Racers hope to get lift from trade winds After light-air start, boats await favorable breezes

Week in review

Whitbread Weekly Update

September 24, 1997|By PETER BAKER | PETER BAKER,SUN STAFF

This morning, the fleet in the Whitbread Round the World Race for the Volvo Trophy could be closing on Cape Finisterre in northwestern Spain and hoping for the first hints of the Northeast Trades, the prevailing winds that for centuries sped sailing ships toward the Equator.

During the first three days of the nine-leg, 31,600-nautical-mile race, winds have been light and unpredictable, and the lead in the 10-boat fleet has changed often.

"It's a lottery out there," racing manager Michael Woods said as the Whitbread 60s worked away from Southampton, England, toward the island of Ushant off France.

The latest lottery winner was Innovation Kvaerner (Norway), which late yesterday made a "calculated guess" and swept into the lead.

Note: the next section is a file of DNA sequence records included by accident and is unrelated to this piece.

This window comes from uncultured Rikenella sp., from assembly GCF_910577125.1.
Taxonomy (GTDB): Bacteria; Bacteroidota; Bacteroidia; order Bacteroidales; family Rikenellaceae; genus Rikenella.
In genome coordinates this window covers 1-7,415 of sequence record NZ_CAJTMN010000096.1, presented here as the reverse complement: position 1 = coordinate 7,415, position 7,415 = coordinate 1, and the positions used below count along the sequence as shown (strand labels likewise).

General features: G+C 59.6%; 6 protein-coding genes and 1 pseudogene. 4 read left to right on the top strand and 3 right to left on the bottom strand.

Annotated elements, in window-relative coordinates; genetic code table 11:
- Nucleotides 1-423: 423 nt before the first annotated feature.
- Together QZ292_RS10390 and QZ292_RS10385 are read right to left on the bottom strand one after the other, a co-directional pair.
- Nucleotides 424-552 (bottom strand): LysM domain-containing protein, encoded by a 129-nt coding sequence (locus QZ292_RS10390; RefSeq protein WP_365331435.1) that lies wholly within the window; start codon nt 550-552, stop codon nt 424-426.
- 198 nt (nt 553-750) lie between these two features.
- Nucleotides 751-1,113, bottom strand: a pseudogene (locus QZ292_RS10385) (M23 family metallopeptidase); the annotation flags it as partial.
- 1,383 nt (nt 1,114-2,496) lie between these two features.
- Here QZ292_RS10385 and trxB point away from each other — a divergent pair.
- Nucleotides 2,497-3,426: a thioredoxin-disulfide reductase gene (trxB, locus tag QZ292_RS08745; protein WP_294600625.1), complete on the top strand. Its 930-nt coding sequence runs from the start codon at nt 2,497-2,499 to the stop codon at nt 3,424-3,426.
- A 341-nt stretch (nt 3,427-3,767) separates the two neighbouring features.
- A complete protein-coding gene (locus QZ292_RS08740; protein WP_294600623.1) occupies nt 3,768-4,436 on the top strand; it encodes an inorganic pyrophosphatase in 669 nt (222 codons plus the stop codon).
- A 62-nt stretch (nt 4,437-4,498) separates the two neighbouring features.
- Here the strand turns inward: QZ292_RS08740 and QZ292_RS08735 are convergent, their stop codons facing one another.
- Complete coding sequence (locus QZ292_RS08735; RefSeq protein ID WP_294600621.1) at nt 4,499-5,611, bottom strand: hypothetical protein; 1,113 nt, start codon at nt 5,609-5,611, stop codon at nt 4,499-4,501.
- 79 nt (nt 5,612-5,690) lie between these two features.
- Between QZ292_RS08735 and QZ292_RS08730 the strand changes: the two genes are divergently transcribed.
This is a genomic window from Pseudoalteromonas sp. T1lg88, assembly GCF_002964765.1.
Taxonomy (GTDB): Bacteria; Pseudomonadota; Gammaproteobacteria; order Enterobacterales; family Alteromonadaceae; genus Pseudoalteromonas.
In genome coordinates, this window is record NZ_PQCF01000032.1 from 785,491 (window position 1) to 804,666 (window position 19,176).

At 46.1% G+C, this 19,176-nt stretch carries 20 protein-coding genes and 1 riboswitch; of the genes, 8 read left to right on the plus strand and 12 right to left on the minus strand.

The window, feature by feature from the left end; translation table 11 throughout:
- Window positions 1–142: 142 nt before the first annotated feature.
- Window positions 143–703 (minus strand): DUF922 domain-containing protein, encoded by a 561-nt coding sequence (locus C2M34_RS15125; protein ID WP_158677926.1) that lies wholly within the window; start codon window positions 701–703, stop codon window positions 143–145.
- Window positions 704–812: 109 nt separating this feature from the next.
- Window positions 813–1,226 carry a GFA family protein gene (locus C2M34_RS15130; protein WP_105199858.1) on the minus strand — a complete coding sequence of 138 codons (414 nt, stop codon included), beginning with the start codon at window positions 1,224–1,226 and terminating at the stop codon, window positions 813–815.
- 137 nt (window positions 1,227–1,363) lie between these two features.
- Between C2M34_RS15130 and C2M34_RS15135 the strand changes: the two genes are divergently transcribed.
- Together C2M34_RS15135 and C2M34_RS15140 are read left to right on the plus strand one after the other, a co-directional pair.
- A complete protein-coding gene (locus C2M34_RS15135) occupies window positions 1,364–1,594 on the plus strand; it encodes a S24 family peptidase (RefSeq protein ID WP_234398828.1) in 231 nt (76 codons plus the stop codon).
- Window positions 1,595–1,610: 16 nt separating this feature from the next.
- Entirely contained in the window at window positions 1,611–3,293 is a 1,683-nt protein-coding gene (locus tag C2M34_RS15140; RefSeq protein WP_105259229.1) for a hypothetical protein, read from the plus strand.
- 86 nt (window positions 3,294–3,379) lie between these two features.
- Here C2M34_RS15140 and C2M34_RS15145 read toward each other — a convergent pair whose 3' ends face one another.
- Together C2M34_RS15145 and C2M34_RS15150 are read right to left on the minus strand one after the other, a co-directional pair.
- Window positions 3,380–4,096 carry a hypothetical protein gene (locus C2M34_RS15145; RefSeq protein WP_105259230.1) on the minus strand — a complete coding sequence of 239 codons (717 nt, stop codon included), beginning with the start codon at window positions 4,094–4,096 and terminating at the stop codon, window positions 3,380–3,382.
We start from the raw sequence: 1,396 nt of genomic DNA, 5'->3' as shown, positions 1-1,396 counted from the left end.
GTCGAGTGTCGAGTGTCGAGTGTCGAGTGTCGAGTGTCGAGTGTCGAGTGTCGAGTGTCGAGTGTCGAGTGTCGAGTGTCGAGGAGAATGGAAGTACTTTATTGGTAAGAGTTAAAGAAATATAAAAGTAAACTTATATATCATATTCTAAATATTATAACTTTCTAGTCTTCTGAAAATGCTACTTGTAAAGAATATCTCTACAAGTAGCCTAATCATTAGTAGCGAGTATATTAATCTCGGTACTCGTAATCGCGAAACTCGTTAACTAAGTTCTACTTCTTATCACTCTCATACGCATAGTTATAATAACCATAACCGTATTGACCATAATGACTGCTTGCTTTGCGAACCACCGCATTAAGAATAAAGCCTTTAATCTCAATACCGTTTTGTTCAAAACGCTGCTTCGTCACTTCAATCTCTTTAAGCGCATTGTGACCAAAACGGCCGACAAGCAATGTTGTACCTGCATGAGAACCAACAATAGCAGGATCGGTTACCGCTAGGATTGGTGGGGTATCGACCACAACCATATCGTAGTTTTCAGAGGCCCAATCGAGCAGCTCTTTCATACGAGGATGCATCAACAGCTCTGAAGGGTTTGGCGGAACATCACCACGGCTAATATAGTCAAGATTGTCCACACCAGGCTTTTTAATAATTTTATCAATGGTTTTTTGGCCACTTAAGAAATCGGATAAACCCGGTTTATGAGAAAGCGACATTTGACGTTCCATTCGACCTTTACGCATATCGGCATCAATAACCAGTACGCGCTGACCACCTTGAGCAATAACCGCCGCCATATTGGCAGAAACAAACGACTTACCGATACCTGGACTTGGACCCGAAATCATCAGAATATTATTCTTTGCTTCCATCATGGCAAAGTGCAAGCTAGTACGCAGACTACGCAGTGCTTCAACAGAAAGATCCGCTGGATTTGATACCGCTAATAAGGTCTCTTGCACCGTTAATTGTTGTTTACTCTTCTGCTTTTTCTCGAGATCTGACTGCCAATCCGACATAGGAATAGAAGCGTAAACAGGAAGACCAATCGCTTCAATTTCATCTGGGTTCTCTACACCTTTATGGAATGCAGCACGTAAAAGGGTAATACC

Skipper Knut Frostad and navigator Marcel van Triest moved out from the French coast yesterday, headed 20 nautical miles west of the fleet and built close to a three-mile lead over EF Language (Sweden), Merit Cup (Monaco) and Silk Cut (England).

Chessie Racing, the Baltimore-Annapolis entry, had fallen to sixth place, according to race positions reported at 6 p.m. (GMT) yesterday. Chessie had, however, gained 10 miles over a six-hour period.

The early leader was Toshiba, the Dennis Conner-Chris Dickson entry that chose a more westerly course than most of the fleet, but then faded to last in the fickle winds.

"We fell into a hole," Toshiba navigator Andrew Cape said Tuesday evening. "That's unfortunate, but that's life."

Yesterday, Toshiba moved within nine miles of the leaders and was steadily gaining ground.

Pub Date: 9/24/97

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